6 Ways to Help Your Friend through a Divorce.
By Melissa from th... on February 04, 2014
I have to start this post with a disclaimer: I hate divorce.
Hate, hate, hate, with blood-boiling passion.
So that's why I have to begin this post with this little bit of background story, because Heaven forbid that anyone read this and take it to mean that I'm condoning divorce. Because I'm not. Gosh.
And call me a hypocrite all you wish, because I AM divorced (and remarried), but I very rarely think someone else should be, unless there's adultery or abuse or some Biblical reason WHY you're flushing your family down the toilet and shattering the very foundation of your kids' lives. And if you haven't even lifted one finger to TRY to make it work when your marriage gets less than easy, do NOT come crying to me.
That said... sometimes there ARE reasons WHY I'm a huge proponent of women getting the heck out of there, and it's never just because you need to 'find yourself' or because you found a more exciting boyfriend and your husband is boring ***which is the most common reason I've heard lately*** or because 'divorced' is the new 'single' or some such garbage like that.
And if you find yourself trapped in a marriage in which there IS serial adultery or abuse (emotional, physical, or otherwise), you will find no bigger, more loyal support than yours truly, because I LIVED that for twelve long, miserable years, years in which I tried and tried to be married to a man who hated me and then finally realized he had mentally left me long before for whores he found on Craig's List, and filing the paperwork was a mere formality. And I know all too well that leaving is sometimes darn near impossible when you've been a stay-at-home mom for nine years and have little ones who need to eat, and you canNOT see a way out in which you all survive, much less keep your kids and your dignity. And because I have BEEN THERE I have HUGE compassion for women trapped in that hell. And because I have BEEN THERE I vow before God and all of you that if I ever win the lottery, I will start a ministry helping women get OUT of that kind of bondage, because I don't believe Jesus died so we could keep living in bondage of ANY kind.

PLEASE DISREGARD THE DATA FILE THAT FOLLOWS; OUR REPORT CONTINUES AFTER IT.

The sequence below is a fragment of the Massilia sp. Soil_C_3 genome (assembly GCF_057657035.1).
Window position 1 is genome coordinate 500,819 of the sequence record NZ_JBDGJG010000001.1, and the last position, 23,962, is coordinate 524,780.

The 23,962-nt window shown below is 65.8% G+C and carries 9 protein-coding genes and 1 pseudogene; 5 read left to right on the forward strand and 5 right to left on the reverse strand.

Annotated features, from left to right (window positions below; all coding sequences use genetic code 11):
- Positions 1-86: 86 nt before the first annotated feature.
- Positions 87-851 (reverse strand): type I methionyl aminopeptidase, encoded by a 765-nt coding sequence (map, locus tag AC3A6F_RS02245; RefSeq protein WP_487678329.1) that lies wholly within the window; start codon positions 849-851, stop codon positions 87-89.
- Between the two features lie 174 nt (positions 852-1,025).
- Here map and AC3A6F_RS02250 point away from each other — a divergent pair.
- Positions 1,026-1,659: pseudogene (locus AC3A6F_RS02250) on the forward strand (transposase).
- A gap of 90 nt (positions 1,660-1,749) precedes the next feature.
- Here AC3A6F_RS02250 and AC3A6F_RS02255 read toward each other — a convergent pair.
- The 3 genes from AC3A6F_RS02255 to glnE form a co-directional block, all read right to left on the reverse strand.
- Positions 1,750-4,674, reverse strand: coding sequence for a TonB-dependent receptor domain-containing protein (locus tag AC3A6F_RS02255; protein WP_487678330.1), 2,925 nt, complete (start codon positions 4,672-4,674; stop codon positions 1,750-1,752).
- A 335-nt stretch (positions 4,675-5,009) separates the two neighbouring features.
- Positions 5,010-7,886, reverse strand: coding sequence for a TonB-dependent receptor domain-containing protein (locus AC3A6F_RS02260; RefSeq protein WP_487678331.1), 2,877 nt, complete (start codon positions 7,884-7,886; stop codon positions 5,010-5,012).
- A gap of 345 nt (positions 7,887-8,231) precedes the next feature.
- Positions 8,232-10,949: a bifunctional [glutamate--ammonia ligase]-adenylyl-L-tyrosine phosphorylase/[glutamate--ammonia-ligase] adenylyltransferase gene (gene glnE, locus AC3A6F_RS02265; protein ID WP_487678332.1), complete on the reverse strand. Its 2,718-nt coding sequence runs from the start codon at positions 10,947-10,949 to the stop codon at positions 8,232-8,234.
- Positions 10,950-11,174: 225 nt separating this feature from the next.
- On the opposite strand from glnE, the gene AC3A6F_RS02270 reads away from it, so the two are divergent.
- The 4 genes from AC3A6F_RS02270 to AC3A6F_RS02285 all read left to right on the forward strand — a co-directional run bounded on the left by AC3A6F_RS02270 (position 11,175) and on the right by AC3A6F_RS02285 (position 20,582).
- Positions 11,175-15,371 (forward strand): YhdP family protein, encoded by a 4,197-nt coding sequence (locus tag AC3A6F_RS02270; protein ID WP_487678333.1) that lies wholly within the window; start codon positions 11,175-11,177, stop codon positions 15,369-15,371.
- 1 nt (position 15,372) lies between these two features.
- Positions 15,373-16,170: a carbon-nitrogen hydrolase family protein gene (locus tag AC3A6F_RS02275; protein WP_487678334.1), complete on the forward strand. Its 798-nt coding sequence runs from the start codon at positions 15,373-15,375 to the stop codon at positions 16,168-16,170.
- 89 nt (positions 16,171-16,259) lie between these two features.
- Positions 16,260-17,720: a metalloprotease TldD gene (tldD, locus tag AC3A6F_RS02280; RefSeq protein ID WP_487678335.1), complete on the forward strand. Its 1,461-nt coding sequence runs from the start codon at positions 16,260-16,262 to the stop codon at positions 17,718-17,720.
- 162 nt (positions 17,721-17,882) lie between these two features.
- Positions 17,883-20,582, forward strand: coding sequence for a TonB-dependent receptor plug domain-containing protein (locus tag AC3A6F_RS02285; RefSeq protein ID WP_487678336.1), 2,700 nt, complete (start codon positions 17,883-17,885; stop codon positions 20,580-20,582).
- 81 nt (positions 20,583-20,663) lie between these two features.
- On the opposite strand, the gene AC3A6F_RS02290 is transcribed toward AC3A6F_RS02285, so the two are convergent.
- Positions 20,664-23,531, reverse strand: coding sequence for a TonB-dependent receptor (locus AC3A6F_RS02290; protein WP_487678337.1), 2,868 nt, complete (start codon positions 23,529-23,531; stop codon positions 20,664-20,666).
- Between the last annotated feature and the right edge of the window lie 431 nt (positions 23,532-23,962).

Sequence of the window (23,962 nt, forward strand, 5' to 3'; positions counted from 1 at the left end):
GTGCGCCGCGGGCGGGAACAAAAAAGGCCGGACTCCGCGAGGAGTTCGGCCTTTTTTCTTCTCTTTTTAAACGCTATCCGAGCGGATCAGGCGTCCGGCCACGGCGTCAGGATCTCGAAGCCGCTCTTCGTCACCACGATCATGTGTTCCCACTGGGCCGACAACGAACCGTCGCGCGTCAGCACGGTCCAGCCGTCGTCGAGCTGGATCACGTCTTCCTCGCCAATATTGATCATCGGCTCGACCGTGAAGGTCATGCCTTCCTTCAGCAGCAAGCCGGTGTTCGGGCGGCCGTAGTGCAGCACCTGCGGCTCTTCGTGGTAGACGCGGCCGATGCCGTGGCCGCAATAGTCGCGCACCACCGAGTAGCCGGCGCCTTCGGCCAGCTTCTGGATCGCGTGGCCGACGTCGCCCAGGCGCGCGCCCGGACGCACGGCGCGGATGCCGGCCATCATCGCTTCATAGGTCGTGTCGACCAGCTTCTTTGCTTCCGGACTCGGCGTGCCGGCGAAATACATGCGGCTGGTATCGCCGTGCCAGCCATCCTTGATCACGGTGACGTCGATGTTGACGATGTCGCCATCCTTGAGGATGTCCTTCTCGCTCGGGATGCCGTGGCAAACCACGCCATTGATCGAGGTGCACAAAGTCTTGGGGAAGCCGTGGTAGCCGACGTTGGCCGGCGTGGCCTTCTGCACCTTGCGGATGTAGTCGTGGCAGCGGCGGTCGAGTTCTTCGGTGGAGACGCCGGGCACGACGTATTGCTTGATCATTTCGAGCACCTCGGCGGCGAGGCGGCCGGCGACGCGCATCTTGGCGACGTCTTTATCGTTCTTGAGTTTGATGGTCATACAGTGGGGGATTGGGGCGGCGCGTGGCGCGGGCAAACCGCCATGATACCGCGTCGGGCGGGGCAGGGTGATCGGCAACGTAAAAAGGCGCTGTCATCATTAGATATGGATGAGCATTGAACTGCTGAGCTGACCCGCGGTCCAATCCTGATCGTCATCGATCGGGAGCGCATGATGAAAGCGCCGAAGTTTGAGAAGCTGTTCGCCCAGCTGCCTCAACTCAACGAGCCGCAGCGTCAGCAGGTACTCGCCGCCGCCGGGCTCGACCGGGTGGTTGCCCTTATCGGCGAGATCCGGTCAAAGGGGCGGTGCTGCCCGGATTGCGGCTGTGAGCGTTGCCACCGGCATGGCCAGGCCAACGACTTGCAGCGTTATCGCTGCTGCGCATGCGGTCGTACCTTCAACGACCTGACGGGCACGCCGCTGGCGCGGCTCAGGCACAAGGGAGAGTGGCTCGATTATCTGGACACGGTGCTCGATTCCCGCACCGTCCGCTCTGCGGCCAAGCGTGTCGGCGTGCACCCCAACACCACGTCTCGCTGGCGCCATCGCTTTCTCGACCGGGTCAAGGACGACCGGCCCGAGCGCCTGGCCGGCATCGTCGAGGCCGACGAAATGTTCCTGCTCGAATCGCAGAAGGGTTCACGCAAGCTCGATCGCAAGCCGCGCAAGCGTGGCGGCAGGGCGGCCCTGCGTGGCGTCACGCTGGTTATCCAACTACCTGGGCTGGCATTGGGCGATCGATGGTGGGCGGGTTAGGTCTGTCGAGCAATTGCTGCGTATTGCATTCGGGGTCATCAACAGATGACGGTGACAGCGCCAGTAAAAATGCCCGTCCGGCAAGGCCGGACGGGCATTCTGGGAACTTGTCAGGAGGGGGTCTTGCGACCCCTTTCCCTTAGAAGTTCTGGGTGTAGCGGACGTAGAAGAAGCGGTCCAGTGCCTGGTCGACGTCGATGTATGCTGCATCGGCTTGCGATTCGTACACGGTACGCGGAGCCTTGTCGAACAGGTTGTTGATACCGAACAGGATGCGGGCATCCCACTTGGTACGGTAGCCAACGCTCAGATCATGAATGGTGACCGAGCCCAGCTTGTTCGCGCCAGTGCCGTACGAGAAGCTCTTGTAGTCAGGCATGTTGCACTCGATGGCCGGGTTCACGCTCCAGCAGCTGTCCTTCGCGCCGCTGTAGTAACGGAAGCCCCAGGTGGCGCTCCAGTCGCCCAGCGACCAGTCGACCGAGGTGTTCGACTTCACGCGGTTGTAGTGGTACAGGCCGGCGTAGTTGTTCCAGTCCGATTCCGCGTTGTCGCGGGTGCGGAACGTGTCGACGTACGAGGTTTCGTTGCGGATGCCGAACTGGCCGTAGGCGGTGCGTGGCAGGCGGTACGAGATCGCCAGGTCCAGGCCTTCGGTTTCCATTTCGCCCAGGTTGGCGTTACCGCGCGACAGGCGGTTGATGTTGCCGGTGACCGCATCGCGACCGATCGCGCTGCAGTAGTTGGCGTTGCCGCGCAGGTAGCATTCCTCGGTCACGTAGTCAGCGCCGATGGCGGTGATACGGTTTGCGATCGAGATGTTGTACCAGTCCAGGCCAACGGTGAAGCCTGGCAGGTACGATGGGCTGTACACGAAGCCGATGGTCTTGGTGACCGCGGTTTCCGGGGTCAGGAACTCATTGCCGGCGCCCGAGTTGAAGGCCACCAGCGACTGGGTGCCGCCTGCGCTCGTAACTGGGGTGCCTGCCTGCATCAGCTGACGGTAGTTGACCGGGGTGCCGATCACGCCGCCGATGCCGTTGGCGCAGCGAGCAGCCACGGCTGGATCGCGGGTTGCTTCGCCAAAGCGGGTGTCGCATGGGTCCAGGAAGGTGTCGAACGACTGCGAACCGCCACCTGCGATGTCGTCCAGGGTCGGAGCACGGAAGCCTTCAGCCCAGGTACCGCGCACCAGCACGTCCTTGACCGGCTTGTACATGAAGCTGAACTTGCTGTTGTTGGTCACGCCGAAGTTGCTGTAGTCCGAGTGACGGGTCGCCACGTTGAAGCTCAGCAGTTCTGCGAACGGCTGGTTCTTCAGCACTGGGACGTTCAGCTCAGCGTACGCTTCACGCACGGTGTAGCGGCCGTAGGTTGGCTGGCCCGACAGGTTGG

So when a friend emailed me a few months ago with a story about a friend of hers that sounded way too much like my own, it squeezed at my heart and I wanted to help.
I sent my best words of advice and encouragement and was thrilled when my friend let me know that her friend had left and found a place of her own. Thrilled, because that's the hardest step to take. If you can leave, and find a place of your own, that's the hardest part.
My friend asked me what she could do that would best help her friend, and I thought for a while and came up with these six items, all based on what I needed when I went through my own divorce, and what helped me the most:
1. Help her pack. Packing was gut-wrenching for me, because I had twelve years of memories stored away in that house. The house that was my dream house, the house where I thought my kids would have their wedding portraits made. That house. It was a big house, and I had to get rid of 2/3 of everything I owned in order to fit myself and my girls into our new apartment. My friend Megan came over and was able to be ruthless about sorting through which of the stuff was necessary and which of the stuff didn't need to come with me. When you're in the midst of it, tossing broken crayons and Chuck E. Cheese tokens can bring on a flood of tears, and you NEED a friend who isn't emotionally involved to be the voice of reason when you're having a meltdown about how your kids have lost EVERYTHING; do they have to lose their broken crayons TOO? And to tell you toTAKE THOSE TOOLS, yes, I know they're his and you don't want anything that re minds you of HIM, but you will NEED a drill and a hammer at your new place... Seriously. Because divorce takes away your ability to think logically about anything, at least for a time. Packing up to leave a marriage is hard in ways you can't begin to imagine unless you've had to lose 2/3 of everything you once thought was important.
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